Ninety-five percent of Turks are not in favor of a military response to the demand for equal rights by the country’s Kurdish population, Turkish media reported on Thursday, citing a recent survey.
The results of a survey conducted by MetroPOLL were announced on Thursday by its owner, Özer Sencar, on Twitter.
The survey, conducted in Turkish, referred to the Kurds’ demands as “the Kurdish problem,” a term prevalent in Turkey’s public discourse to denote the Kurdish struggle for recognition.
When asked “Which of the following methods should be prioritized to solve the Kurdish problem?” 35.5 percent of participants said “Democracy and local governments should be reinforced,” followed by 22 percent arguing for the need to “Strengthen Islamic fraternity,” and 19.5 percent suggesting that “Economic investments should be increased.”
Only 5.5 percent of participants said “Armed response should be maintained,” while 17.4 percent said that they had “No idea or answer.”
When the party affiliations of the participants were taken into consideration, the option for reinforcing Islamic fraternity received the highest support from pro-Kurdish Peoples’ Democratic Party’s (HDP) voters, with 47.3 percent.
Another striking finding was that 89.5 of supporters of the Islamic Felicity Party (SP) said democracy and local government should be reinforced in order to solve the Kurdish problem.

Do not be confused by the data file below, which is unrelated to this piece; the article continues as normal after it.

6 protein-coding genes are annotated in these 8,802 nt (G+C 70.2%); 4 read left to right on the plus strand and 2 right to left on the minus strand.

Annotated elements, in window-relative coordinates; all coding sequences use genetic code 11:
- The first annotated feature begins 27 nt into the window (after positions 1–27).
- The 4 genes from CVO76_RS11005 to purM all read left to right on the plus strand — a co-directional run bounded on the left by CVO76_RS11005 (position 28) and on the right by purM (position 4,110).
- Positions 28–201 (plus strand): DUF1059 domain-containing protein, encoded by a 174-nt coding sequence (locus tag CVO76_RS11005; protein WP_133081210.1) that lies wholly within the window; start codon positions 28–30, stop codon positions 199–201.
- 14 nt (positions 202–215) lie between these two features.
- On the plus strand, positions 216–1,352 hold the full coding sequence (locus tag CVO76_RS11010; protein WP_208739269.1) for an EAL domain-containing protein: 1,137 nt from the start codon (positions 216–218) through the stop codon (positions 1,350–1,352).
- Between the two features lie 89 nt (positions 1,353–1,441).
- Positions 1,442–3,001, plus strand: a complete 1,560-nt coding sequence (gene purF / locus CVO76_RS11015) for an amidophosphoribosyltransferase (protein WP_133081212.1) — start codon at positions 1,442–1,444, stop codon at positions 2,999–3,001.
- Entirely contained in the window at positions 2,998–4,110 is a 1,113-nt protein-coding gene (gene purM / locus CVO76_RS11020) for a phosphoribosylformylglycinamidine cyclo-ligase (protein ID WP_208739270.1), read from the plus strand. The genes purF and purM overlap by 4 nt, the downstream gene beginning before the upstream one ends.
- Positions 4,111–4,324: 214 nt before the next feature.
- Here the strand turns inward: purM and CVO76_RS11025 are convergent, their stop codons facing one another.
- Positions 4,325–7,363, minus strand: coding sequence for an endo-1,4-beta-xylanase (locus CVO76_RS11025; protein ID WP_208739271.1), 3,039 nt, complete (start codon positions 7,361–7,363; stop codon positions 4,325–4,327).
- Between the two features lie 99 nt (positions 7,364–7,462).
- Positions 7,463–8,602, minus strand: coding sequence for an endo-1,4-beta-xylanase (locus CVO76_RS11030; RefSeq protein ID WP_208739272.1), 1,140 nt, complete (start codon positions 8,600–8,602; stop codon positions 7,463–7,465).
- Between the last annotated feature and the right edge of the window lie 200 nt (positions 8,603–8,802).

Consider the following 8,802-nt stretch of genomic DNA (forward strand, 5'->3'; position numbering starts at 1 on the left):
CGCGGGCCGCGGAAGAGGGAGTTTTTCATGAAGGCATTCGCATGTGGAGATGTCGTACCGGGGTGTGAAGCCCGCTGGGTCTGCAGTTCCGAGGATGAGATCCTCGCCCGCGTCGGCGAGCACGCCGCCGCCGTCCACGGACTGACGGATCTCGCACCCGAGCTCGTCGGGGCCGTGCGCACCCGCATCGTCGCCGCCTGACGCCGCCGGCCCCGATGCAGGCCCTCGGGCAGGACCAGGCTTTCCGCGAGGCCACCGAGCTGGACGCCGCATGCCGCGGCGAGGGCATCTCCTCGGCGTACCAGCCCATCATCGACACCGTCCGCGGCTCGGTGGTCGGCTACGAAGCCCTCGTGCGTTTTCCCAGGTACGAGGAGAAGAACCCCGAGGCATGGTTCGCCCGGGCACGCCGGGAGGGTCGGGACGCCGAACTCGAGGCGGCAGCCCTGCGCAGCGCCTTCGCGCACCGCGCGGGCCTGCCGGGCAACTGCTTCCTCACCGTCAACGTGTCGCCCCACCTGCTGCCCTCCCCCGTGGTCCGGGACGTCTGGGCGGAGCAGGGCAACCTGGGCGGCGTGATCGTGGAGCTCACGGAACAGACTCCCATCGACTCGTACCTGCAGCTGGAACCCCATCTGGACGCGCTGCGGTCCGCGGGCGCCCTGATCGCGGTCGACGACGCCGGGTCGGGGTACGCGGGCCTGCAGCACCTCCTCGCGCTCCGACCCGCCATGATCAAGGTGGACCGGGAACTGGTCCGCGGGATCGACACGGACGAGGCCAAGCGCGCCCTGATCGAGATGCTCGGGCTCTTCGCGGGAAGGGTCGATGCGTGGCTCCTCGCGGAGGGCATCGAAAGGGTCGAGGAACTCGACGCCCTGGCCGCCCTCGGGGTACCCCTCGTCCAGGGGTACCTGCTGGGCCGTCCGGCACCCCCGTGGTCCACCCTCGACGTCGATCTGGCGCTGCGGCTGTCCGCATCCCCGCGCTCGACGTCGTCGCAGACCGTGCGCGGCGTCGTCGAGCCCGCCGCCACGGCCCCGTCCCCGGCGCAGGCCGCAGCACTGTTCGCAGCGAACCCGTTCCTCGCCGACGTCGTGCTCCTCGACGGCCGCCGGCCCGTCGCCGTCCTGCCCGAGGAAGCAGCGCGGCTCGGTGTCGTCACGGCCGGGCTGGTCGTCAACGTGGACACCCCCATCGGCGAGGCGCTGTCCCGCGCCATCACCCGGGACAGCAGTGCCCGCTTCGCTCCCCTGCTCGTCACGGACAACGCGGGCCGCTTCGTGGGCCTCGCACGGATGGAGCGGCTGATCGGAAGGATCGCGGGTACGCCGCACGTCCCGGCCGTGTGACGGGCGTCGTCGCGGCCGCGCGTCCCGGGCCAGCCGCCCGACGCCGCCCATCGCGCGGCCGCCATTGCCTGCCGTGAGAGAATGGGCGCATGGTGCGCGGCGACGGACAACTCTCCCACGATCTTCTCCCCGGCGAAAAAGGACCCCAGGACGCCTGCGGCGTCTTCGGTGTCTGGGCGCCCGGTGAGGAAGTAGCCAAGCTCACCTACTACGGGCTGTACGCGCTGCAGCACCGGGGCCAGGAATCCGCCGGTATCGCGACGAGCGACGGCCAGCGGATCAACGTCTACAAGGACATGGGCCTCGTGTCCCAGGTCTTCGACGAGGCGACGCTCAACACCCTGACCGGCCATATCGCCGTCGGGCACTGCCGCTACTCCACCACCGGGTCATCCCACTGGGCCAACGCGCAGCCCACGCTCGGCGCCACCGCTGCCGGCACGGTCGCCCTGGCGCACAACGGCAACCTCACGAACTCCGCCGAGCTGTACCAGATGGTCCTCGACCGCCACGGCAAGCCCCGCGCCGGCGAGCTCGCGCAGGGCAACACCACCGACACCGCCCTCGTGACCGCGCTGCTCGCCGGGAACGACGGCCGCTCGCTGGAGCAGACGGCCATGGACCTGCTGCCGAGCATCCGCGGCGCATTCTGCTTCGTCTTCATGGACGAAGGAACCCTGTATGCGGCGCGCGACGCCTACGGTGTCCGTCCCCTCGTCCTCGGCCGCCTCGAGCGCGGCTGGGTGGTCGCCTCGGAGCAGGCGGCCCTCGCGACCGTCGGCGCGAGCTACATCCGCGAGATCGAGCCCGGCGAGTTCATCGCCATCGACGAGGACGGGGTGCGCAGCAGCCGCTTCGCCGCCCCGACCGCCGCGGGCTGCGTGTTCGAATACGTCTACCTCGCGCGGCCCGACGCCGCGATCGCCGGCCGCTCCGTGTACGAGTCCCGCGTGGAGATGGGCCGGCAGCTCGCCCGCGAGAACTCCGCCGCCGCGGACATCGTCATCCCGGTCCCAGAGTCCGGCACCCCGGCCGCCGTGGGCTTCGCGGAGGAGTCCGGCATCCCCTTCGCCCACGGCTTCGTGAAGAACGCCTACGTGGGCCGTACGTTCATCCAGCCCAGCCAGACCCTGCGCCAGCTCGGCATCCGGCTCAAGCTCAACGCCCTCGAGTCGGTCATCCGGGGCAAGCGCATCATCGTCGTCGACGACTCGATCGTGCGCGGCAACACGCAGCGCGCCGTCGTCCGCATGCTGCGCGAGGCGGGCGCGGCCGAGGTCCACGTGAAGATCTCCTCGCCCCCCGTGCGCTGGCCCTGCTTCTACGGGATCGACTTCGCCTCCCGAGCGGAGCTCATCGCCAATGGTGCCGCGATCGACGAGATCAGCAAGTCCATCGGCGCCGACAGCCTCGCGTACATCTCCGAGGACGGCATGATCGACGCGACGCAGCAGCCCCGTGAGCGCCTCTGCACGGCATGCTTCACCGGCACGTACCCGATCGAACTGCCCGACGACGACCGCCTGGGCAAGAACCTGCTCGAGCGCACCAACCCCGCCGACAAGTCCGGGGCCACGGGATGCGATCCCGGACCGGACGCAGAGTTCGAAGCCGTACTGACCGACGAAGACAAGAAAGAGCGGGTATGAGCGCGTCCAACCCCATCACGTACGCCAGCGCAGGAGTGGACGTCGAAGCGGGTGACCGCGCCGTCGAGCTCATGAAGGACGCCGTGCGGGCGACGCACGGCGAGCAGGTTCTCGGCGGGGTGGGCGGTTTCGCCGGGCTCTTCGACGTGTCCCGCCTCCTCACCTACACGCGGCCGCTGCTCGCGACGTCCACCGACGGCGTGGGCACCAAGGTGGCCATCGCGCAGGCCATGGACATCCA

The majority, i.e., 33.6 percent, of supporters of the nationalist İYİ (Good) Party suggested that economic investments should be increased, while only 9.3 percent of Nationalist Movement Party (MHP) voters opted for a military solution.
“Our people know how the country’s problems should be solved: powerful democracy and a strong economy,” Sencar tweeted.
The so-called Kurdish problem is entrenched in Turkey and is characterized by never-ending clashes between the Kurdistan Workers’ Party (PKK) and Turkish security forces. More than 40,000 people, including 5,500 security force members, have been killed in four decades of fighting between the Turkish state and the PKK.
Both the ruling Justice and Development Party (AKP) and its ally, the far-right Nationalist Movement Party (MHP), frequently accuse HDP of ties to the PKK. The party denies the government’s claim and says it is working to achieve a peaceful solution to Turkey’s so-called Kurdish problem.